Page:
4QMMT/The Halakhic Letter
Dead Sea Scrolls

feared [the To]rah was saved from troubles, and to those who were seekers of the Law, their iniquities were [par]doned. Remember David, that he was a man of piety, and that he was also saved from many troubles and pardoned. We have also written to you (sing.) concerning some of the observances of the Law (miqsat ma‘ase ha-Torab), which we think are beneficial to you and your people. For [we have noticed] that prudence and knowledge of the Law are with you. Understand all these (matters) and ask Him to straighten your counsel and put you far away from thoughts of evil and the counsel of Belial. Consequently, you will rejoice at the end of time when you discover that some of our sayings are true. And it will be reckoned for you as righteousness when you perform what is right and good before Him, for your own good and for that of Israel.

Romans 4:9

New Testament

4 Now to the one who works, his pay is not credited due to grace but due to obligation. 5 But to the one who does not work, but believes in the one who declares the ungodly righteous, his faith is credited as righteousness. 6 So even David himself speaks regarding the blessedness of the man to whom God credits righteousness apart from works: 7 “Blessed are those whose lawless deeds are forgiven, and whose sins are covered; 8 blessed is the one against whom the Lord will never count sin.” 9 Is this blessedness then for the circumcision or also for the uncircumcision? For we say, “faith was credited to Abraham as righteousness.” 10 How then was it credited to him? Was he circumcised at the time, or not? No, he was not circumcised but uncircumcised!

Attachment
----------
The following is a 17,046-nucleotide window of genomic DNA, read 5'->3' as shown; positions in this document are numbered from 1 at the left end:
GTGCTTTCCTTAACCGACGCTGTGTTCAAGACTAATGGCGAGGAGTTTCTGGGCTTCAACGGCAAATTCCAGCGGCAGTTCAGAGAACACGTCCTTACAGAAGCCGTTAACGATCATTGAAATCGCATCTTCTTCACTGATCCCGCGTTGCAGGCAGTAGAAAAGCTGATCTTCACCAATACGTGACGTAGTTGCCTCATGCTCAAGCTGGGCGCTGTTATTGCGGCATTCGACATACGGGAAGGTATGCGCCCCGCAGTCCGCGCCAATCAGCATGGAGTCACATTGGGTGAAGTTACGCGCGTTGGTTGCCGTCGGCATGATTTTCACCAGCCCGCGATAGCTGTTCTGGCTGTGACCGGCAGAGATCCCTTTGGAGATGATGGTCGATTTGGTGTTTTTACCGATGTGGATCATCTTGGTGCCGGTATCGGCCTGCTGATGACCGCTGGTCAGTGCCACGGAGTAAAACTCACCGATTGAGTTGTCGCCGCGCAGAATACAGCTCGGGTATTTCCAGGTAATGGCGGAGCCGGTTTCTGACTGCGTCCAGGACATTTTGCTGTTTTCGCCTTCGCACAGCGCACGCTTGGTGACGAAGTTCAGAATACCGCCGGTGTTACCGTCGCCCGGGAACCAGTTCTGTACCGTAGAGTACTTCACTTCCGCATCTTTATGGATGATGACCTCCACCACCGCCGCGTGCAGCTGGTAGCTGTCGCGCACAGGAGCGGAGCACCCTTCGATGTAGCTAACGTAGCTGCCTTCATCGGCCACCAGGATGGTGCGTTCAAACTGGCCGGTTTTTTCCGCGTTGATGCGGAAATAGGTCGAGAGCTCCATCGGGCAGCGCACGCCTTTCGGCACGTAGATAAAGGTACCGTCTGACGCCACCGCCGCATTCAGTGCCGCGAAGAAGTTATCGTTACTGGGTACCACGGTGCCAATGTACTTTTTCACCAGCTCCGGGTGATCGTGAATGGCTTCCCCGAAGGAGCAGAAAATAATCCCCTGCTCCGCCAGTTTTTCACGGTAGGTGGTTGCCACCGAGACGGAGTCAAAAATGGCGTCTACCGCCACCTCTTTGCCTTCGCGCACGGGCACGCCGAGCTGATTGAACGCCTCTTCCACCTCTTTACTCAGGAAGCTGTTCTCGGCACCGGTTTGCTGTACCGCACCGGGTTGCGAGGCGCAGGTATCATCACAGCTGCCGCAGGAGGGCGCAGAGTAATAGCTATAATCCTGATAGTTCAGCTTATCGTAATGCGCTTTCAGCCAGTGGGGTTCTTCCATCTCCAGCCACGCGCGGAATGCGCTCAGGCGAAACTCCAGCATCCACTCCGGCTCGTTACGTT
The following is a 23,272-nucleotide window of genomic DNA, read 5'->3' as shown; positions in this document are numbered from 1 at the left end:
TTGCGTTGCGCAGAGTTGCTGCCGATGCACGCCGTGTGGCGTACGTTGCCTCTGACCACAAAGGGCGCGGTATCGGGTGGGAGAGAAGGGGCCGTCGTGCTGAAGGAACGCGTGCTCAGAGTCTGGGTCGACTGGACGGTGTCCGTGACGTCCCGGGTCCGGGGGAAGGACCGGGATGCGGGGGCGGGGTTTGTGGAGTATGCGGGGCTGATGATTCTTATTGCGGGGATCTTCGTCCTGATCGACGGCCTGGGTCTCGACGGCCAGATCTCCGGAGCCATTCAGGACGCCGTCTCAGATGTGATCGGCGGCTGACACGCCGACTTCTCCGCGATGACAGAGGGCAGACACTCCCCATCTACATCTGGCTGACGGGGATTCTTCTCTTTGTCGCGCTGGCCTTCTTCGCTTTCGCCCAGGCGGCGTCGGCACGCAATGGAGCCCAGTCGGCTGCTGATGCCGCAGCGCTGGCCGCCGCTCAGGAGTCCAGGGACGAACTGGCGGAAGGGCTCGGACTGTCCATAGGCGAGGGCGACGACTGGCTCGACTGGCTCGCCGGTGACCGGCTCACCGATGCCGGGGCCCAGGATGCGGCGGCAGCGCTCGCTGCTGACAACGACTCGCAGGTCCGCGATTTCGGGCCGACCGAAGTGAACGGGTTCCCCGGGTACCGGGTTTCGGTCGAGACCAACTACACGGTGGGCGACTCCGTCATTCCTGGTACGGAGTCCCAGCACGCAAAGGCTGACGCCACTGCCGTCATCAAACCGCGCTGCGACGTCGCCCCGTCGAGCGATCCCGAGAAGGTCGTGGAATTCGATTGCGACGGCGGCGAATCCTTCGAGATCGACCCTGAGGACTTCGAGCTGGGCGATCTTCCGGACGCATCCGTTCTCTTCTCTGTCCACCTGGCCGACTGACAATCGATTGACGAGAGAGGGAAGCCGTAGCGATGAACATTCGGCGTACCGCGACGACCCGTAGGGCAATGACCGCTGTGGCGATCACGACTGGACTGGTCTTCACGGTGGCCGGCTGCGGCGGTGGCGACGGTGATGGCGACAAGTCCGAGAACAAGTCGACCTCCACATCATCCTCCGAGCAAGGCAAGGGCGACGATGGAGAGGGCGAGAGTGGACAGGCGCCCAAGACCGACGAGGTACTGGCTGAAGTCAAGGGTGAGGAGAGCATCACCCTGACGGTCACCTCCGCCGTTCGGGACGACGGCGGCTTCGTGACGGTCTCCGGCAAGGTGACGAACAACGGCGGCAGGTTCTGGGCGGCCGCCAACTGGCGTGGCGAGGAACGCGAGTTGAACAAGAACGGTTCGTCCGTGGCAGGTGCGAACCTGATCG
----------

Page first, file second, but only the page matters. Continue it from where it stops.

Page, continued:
Notes and References

"... Nowhere does Paul, in his exposition of this scheme, mention Solomon, Jeroboam, or Zedekiah. He does, though, mention David, in a very similar fashion to MMT C25f. In Romans 4.6–8, he cites David in support of his primary contention, that the family of Abraham is marked out by faith, not works of Torah. David, he says, speaks of the blessing that comes on one to whom God ‘reckons righteousness apart from works’, and he quotes Psalm 31.1 (LXX) to prove the point: in the Psalm, David speaks of forgiveness, of God not ‘reckoning’ or calculating one’s sin ... What, then, is Paul attacking under the label ‘works of the law’? Not, we must insist, what one might call proto-Pelagianism, the belief that one must earn one’s justification and salvation by unaided good works. Nor, we note, is he attacking the idea that true religion is about outward observances rather than inward attitudes. That caricature of Paul has become so popular that Paul is still sometimes criticised as though he had anticipated Luther, or even Kant. But nor, more importantly for the present discussion, is he attacking the sort of extra-biblical halakoth which feature in most of MMT: detailed commands concerning animal fetuses, observing certain purity laws relating to streams of liquid, and so on ... Rather, Paul is denying that the basic biblical commands, which in his day were the most obvious defining marks of Israel over against the nations, are of any continuing relevance in defining the true people of God, the people in and for whom the promises of Deuteronomy, and for that matter the promises to Abraham, were now coming true ..."

Wright, N. T. 4QMMT and Paul: Justification, ‘Works,’ and Eschatology (pp. 104-132) T&T Clark, 2006

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